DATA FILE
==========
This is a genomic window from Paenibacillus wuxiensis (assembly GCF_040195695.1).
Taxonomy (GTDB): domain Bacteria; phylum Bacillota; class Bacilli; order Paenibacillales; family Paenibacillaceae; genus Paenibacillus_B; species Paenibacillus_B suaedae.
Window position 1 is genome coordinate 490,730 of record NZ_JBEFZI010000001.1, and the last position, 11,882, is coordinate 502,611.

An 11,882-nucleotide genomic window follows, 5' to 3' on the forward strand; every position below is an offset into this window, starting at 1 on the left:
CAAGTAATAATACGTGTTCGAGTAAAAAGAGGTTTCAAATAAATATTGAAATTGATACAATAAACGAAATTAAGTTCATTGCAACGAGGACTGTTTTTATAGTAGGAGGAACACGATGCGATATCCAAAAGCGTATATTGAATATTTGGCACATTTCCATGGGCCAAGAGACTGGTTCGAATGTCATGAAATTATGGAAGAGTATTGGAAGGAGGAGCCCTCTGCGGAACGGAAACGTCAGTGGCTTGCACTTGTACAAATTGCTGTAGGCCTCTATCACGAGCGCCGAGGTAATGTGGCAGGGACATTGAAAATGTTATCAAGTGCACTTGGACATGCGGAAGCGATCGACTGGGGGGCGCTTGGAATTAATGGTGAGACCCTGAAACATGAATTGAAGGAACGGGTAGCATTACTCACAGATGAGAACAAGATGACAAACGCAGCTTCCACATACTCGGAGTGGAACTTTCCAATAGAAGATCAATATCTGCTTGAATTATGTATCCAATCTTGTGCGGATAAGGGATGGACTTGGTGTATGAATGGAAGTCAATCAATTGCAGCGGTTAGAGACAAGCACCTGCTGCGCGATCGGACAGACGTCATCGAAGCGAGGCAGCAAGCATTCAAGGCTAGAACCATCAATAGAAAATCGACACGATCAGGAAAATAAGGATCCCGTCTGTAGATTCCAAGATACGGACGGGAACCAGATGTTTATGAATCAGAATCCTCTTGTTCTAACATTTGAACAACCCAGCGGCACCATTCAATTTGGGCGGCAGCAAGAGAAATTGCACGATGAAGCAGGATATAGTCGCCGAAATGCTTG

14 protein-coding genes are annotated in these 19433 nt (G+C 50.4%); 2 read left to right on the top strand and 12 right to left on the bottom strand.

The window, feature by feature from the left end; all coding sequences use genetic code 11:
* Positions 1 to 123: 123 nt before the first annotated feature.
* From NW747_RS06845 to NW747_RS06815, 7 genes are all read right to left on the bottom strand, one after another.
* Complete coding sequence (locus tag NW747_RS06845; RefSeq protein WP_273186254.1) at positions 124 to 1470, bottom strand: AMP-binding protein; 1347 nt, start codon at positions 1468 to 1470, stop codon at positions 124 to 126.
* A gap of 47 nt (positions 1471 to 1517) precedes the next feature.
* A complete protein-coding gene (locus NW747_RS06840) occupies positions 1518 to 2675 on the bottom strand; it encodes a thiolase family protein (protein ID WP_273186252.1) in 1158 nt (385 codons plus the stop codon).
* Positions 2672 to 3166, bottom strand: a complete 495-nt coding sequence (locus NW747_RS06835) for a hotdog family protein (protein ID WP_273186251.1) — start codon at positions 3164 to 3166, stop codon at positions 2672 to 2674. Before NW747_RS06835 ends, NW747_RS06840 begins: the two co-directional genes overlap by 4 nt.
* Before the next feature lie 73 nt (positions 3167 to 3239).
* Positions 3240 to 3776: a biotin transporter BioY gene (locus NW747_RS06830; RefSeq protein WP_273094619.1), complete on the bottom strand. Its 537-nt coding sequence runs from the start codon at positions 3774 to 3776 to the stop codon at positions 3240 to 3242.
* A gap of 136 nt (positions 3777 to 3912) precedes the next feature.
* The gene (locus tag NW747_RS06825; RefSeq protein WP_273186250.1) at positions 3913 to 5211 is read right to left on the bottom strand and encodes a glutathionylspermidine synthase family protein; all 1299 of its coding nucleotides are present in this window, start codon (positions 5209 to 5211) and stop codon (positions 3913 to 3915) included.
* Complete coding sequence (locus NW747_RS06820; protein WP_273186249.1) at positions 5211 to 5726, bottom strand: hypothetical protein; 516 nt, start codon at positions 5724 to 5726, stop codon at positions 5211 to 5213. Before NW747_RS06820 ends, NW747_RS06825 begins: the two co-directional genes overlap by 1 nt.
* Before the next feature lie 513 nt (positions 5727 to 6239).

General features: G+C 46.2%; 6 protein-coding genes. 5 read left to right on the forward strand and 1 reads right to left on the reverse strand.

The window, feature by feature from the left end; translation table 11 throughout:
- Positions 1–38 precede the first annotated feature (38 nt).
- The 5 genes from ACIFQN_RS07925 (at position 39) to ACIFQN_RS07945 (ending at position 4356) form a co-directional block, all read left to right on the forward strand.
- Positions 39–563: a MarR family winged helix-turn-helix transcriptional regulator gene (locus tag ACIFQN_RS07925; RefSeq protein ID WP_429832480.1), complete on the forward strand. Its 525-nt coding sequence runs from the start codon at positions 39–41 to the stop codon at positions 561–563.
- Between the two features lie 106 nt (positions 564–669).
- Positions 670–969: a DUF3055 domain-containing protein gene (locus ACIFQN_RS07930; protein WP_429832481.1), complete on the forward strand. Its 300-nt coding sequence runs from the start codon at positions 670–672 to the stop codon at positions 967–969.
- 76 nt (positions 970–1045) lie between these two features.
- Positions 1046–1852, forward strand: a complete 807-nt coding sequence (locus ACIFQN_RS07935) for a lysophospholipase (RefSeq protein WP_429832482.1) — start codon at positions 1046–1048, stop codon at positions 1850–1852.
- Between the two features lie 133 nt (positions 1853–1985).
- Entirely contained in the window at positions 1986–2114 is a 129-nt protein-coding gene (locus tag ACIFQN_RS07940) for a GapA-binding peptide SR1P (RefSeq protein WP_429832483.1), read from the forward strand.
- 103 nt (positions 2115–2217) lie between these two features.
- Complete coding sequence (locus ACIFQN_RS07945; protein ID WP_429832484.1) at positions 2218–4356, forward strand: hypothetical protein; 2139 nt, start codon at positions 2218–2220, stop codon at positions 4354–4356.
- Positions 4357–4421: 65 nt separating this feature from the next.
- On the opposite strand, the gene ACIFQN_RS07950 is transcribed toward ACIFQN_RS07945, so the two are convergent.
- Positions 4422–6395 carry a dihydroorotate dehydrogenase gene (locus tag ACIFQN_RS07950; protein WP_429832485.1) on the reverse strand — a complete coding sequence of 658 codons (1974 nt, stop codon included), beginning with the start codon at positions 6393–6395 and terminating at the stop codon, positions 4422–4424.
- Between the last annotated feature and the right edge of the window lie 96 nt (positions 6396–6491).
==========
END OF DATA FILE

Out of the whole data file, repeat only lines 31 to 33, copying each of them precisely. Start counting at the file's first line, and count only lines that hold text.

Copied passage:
- 103 nt (positions 2115–2217) lie between these two features.
- Complete coding sequence (locus ACIFQN_RS07945; protein ID WP_429832484.1) at positions 2218–4356, forward strand: hypothetical protein; 2139 nt, start codon at positions 2218–2220, stop codon at positions 4354–4356.
- Positions 4357–4421: 65 nt separating this feature from the next.